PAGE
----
Image computing based on bayesian models (BM)

Zhong Xue, Stephen Wong

Research output: Contribution to journalArticlepeer-review


Many medical image computing tasks apply the prior knowledge about the variability of shapes or deformations to improve the performance of shape analysis, segmentation, registration, as well as group comparison or computer-aided diagnosis. Statistical model-based algorithms play important roles in capturing such prior information and applying them for robust image segmentation and registration. Given the prior distribution of a high-dimensional data, which can be a shape description, a deformation field, or other feature vectors from the training images, the objectiveis to come up with the best estimation of the shape, the deformation, or feature vectors from an observed data/image. The traditional maximum a posteriori (MAP) framework is the most commonly used methodology to incorporate the prior information in the estimation. One example of MAP estimation is the active shape model (ASM), which encodes the prior information of object shapes using principal component analysis (PCA) and then extracts the shape of an object from the PCA model that matches the image the best. Such statistical model-based method is constrained by the prior distribution from sample data for improved robustness. However, ASM takes directly the reconstructed object shape as the matching result, and it may not be able to match a new image accurately if the variations of the shape are not presented in the sample data, or if the number of model modes has been truncated too severely. This chapter introducesa new Bayesian model (BM) for accurate and robust medical image computing. BM overcomes the limitation of MAP by incorporating an intermediate variable and jointly estimating the result and the intermediate variable simultaneously. In thisway theBM framework allows for convenient incorporation of additional constraints, reduces the constraints of the prior distributions, and increases the flexibility of shape matching. In this chapter, after a brief literature review of the statistical model-based image analysis methods, we first introduce the BM framework in both segmentation and registration and then present our two works that apply the BM methodology. From the techniques presented we can see that image segmentation and registration can be uniformly formulated in the same BM framework, and such formulation can also easily facilitate other image computing tasks.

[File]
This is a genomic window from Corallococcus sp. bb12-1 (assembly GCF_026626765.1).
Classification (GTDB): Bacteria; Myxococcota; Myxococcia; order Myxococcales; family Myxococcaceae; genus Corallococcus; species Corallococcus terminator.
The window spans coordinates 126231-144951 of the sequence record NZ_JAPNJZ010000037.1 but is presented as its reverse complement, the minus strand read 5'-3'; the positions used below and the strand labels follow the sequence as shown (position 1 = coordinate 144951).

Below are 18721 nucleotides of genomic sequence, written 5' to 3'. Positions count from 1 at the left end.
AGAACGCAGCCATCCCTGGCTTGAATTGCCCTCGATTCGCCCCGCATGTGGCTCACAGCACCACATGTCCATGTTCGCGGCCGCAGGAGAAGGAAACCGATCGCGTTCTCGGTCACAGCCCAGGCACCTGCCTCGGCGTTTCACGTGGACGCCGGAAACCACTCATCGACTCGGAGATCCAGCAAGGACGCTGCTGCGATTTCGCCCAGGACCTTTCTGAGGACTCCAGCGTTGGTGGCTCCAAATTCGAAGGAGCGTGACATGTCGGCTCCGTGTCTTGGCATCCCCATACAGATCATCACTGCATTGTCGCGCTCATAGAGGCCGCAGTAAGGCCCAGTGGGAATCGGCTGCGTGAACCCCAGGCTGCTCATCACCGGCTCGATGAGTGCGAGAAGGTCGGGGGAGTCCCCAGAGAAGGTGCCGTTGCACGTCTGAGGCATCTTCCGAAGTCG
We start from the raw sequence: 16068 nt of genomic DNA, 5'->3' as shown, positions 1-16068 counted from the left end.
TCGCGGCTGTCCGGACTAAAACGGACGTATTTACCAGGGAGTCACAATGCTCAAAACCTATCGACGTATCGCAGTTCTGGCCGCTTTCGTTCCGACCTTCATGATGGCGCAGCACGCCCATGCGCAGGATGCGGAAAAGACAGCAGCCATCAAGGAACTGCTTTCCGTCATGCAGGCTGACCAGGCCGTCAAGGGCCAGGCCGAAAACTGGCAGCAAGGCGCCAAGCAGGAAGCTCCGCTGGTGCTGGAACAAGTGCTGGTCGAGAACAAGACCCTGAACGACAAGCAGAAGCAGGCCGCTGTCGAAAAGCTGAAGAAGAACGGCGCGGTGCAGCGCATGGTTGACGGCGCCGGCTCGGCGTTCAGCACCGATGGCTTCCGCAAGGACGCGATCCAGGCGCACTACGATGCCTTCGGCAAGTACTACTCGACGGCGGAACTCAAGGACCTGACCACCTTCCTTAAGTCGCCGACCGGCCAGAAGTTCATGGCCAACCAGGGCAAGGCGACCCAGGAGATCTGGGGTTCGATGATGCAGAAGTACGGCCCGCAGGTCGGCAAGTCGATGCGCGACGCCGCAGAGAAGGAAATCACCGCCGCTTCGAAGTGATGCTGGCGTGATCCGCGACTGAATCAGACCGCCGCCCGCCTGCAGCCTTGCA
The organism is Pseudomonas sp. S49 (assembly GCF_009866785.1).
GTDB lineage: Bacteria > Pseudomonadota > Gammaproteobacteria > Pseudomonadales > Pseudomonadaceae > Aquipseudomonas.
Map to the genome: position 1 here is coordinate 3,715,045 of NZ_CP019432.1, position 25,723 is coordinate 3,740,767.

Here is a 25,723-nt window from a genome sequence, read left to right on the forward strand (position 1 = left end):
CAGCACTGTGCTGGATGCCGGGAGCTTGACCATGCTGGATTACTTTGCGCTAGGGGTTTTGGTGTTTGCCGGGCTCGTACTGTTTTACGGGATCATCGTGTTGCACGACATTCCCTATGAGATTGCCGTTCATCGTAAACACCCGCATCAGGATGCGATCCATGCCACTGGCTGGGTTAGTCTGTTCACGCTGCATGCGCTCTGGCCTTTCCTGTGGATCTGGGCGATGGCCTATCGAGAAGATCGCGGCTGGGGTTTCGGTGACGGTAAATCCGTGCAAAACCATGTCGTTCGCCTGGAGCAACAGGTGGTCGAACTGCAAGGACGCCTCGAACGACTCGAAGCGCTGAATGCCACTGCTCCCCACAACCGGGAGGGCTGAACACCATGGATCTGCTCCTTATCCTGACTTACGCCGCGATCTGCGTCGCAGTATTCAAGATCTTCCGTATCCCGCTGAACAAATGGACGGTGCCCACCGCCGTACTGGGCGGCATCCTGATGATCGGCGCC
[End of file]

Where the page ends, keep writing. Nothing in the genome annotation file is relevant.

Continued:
Original languageEnglish (US)
Pages (from-to)123-149
Number of pages27
JournalLecture Notes in Computational Vision and Biomechanics
StatePublished - 2014

ASJC Scopus subject areas

  • Signal Processing
  • Biomedical Engineering
  • Mechanical Engineering
  • Computer Vision and Pattern Recognition
  • Computer Science Applications
  • Artificial Intelligence


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